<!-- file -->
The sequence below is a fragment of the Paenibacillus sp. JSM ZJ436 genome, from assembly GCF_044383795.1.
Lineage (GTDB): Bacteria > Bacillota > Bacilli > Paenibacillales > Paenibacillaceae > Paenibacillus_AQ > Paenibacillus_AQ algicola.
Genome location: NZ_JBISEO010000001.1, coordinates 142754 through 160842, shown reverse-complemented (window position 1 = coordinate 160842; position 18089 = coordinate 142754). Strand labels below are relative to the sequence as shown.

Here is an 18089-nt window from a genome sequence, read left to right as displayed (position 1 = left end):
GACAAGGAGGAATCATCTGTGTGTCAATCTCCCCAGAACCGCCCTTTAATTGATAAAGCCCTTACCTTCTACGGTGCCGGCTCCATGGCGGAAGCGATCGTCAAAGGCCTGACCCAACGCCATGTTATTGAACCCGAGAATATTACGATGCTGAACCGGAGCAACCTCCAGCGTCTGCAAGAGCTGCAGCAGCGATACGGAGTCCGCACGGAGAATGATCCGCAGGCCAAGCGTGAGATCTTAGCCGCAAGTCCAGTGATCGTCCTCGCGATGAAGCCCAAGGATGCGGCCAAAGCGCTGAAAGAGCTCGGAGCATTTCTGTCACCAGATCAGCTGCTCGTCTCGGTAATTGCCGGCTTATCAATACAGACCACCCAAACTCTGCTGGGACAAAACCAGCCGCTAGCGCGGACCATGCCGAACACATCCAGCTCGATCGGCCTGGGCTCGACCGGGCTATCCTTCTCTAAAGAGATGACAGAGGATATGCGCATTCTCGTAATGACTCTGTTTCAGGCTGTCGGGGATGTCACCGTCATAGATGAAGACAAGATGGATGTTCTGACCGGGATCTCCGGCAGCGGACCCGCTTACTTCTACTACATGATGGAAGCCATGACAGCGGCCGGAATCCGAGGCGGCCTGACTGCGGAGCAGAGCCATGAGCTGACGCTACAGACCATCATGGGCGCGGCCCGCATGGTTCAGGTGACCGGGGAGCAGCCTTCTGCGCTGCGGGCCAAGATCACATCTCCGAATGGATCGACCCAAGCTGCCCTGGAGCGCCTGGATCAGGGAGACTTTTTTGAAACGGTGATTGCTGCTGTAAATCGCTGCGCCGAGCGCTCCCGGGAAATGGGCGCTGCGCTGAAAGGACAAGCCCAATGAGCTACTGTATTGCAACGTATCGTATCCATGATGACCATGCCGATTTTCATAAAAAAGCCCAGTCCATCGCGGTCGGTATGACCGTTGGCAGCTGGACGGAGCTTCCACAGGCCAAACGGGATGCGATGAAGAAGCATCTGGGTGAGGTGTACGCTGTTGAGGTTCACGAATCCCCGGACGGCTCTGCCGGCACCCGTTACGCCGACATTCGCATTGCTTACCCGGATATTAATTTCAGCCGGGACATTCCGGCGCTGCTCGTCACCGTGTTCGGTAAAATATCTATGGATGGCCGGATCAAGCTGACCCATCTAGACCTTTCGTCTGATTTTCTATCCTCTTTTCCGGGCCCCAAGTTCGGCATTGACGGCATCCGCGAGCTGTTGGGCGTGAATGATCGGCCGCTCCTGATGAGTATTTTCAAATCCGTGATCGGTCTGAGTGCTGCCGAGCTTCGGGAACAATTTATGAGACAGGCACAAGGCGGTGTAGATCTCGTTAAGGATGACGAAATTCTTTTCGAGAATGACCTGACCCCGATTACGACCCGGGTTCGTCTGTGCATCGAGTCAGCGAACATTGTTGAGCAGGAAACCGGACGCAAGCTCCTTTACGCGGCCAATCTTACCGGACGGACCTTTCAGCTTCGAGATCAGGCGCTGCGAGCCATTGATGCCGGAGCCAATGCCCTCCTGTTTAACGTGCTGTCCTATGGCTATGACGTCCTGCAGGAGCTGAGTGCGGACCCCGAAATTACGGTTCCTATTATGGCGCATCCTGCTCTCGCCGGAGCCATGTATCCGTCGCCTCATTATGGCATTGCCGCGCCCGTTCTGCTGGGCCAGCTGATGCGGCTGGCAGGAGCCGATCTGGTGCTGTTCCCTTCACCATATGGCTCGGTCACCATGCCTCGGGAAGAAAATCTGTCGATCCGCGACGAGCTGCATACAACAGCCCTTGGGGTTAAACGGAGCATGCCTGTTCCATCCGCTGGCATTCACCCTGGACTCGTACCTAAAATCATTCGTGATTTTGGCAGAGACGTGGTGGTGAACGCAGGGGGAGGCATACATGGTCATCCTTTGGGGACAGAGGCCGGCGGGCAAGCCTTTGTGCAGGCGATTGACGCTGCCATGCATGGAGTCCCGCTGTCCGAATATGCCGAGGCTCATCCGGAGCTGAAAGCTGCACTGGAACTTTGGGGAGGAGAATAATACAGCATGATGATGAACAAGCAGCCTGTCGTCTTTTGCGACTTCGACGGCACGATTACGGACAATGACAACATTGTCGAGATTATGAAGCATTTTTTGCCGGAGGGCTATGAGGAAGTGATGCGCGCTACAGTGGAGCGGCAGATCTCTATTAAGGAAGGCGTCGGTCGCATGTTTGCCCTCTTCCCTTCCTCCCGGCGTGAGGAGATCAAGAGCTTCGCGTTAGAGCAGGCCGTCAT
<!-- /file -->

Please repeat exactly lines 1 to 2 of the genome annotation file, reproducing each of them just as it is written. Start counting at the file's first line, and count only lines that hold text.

The sequence below is a fragment of the Paenibacillus sp. JSM ZJ436 genome, from assembly GCF_044383795.1.
Lineage (GTDB): Bacteria > Bacillota > Bacilli > Paenibacillales > Paenibacillaceae > Paenibacillus_AQ > Paenibacillus_AQ algicola.